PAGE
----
February 10, 2019
We've been using AWS Lambda in our Data Pipeline in my company. Needless to say the experience so far has been far from great. Deploying isn't trivial. Debugging is far from trivial. Even logging, a developer's coarsest debugging buddy, isn't easy.
The way that Lambda logs work, is that they are written to what AWS calls a "Cloudwatch Log Group". This is basically a stream of events, also randomly partitioned by some sort of time/size factor. You first select a "Log Group", which is the output of a certain AWS Lambda, and then you browse through the log stream:
Let's say that we select one of the log streams, then we see a stream of events (logs):
So these are your log output. Some of them are produced by AWS Lambda on lifecycle events (start, error, end),
but most of these would probably be your
console.log equivalent. There are several ways
to filter this log, but with the aid of Insights, we can do some really cool
stuff with it. Take this log line for example:
[INFO] scheduling key: raw:1:1549824523:18974356:35f991d2d0d21b2c52208ccd53d028d99ed94932bdb368f8c88c290f8f29507b in 15 seconds
Don't mind the random numbers (they have some significance in our system), but assuming this is a real formatted log event, with a structure of the following:
[$level] scheduling key: $keyType:$interval:$ts:$entityId:$contextId in $seconds seconds
We can use our knowledge of the event to do some interesting manipulations on it, let's start with a basic Insights filter (make sure you are working on the correct Log Group):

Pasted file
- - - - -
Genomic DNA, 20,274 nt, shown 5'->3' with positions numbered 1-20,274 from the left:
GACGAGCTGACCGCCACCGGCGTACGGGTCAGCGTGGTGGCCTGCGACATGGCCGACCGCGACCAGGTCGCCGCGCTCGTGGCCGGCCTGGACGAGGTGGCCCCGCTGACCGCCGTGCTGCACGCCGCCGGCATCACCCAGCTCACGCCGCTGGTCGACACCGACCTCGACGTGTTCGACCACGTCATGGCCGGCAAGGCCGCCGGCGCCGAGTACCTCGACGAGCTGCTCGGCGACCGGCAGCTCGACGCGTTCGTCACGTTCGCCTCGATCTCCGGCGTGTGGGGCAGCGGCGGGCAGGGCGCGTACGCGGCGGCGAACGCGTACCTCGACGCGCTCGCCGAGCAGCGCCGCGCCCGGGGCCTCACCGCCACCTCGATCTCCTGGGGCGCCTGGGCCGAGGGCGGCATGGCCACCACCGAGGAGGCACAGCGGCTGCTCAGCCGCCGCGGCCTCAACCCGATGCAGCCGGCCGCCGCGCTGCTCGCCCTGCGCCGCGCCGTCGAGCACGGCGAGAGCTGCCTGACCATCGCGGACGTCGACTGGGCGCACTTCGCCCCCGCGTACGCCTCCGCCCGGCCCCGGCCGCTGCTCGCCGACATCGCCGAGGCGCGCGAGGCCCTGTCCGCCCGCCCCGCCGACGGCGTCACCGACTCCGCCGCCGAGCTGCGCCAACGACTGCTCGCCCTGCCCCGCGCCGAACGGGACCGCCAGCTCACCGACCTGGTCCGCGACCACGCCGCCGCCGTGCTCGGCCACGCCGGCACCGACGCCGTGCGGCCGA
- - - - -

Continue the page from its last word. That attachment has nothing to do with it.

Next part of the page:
fields @timestamp, @message | filter @message like /scheduling key/ | sort @timestamp desc | limit 20
filter clause, this will help us observe only the relevant events. If we get any events
we know that our filter is working correctly.
Next we'll want to extract relevant variables from each event, we don't have to be over-precise, and focus only on the variables we care about:
fields @timestamp, @message | filter @message like /scheduling key/ | parse @message 'scheduling key: raw:1:*:*:*' @ts, @entityId, @contextId | limit 20
parse clause. This is the key part of the query. It adds additional variables to the scope
of each message, using
* as a variable placeholder. Insights isn't strict about the parsing, so we are
able to be very imprecise and focus only on the variables we care about (
@entityId in this case).
The fun just started. Now we can do basic graph manipulations, some examples:
fields @timestamp, @message | filter @message like /scheduling key/ | parse @message 'scheduling key: raw:1:*:*:*' @ts, @entityId, @labelId | stats count() by @entityId
fields @timestamp, @message | filter @message like /scheduling key/ | parse @message 'scheduling key: raw:1:*:*:*' @ts, @entityId, @labelId | stats count_distinct(@entityId) by bin(10m)
So there you go. With very simple examples we can extract and plot very powerful data. From the last graph, I deduce there is a decreasing number of entities in the log events over time. (Off course the specific context matters)
How can this be taken even further? Well besides analytics, you can create Metric Filters, which are pseudo virtual variables that you can then create alarms and dashboards in Cloudwatch to monitor.
Did you find any exciting usages of Insights? Would love to hear about them, tweet about them and let me know.